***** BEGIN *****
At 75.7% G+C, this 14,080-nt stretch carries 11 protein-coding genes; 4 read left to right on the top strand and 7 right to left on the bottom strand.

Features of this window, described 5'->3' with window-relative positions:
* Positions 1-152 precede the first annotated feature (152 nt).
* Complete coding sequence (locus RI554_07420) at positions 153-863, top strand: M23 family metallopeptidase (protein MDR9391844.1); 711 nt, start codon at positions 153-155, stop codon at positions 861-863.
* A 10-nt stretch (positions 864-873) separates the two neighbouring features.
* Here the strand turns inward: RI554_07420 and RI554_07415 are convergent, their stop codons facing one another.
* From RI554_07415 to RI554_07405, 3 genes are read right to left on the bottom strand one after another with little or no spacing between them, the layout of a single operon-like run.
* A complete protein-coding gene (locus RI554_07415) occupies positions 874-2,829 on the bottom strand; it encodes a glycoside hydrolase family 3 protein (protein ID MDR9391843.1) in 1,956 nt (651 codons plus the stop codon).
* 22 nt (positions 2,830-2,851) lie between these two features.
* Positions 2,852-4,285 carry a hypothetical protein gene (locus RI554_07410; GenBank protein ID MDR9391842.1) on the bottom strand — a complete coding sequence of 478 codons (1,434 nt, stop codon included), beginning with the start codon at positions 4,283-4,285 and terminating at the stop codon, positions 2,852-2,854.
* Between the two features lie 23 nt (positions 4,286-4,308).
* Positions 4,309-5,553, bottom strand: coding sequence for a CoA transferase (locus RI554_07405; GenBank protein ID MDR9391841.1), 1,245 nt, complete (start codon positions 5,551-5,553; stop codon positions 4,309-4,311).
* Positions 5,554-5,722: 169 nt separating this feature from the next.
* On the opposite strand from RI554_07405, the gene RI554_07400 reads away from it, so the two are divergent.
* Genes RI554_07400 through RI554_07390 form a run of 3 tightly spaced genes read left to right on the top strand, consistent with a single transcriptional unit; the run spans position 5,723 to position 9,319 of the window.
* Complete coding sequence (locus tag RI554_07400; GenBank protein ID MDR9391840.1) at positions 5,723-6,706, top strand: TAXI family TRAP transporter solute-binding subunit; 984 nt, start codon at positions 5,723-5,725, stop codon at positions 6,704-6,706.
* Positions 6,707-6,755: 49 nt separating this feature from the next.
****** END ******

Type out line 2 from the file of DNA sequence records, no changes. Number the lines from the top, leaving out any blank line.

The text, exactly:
Features of this window, described 5'->3' with window-relative positions: